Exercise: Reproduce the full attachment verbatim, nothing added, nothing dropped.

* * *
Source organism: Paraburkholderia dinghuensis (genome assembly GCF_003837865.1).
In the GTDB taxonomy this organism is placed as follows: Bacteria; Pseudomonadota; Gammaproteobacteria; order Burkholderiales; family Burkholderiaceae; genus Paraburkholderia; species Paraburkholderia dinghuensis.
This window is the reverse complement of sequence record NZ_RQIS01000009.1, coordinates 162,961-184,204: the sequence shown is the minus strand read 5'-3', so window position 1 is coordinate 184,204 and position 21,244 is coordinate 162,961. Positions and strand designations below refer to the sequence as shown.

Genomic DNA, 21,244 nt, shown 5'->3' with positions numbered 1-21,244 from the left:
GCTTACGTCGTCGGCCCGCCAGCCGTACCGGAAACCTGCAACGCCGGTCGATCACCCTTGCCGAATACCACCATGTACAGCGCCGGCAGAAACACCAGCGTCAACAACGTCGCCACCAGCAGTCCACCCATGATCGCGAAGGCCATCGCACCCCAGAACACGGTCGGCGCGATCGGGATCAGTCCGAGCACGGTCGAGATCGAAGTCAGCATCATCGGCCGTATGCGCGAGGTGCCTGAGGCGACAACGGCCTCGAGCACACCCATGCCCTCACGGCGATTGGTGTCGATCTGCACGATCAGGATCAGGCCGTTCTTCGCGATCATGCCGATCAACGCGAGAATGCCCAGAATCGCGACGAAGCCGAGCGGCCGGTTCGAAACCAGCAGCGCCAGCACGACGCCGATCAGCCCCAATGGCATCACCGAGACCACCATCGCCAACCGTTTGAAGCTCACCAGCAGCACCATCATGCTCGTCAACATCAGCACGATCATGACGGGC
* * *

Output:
Source organism: Paraburkholderia dinghuensis (genome assembly GCF_003837865.1).
In the GTDB taxonomy this organism is placed as follows: Bacteria; Pseudomonadota; Gammaproteobacteria; order Burkholderiales; family Burkholderiaceae; genus Paraburkholderia; species Paraburkholderia dinghuensis.
This window is the reverse complement of sequence record NZ_RQIS01000009.1, coordinates 162,961-184,204: the sequence shown is the minus strand read 5'-3', so window position 1 is coordinate 184,204 and position 21,244 is coordinate 162,961. Positions and strand designations below refer to the sequence as shown.

Genomic DNA, 21,244 nt, shown 5'->3' with positions numbered 1-21,244 from the left:
GCTTACGTCGTCGGCCCGCCAGCCGTACCGGAAACCTGCAACGCCGGTCGATCACCCTTGCCGAATACCACCATGTACAGCGCCGGCAGAAACACCAGCGTCAACAACGTCGCCACCAGCAGTCCACCCATGATCGCGAAGGCCATCGCACCCCAGAACACGGTCGGCGCGATCGGGATCAGTCCGAGCACGGTCGAGATCGAAGTCAGCATCATCGGCCGTATGCGCGAGGTGCCTGAGGCGACAACGGCCTCGAGCACACCCATGCCCTCACGGCGATTGGTGTCGATCTGCACGATCAGGATCAGGCCGTTCTTCGCGATCATGCCGATCAACGCGAGAATGCCCAGAATCGCGACGAAGCCGAGCGGCCGGTTCGAAACCAGCAGCGCCAGCACGACGCCGATCAGCCCCAATGGCATCACCGAGACCACCATCGCCAACCGTTTGAAGCTCACCAGCAGCACCATCATGCTCGTCAACATCAGCACGATCATGACGGGC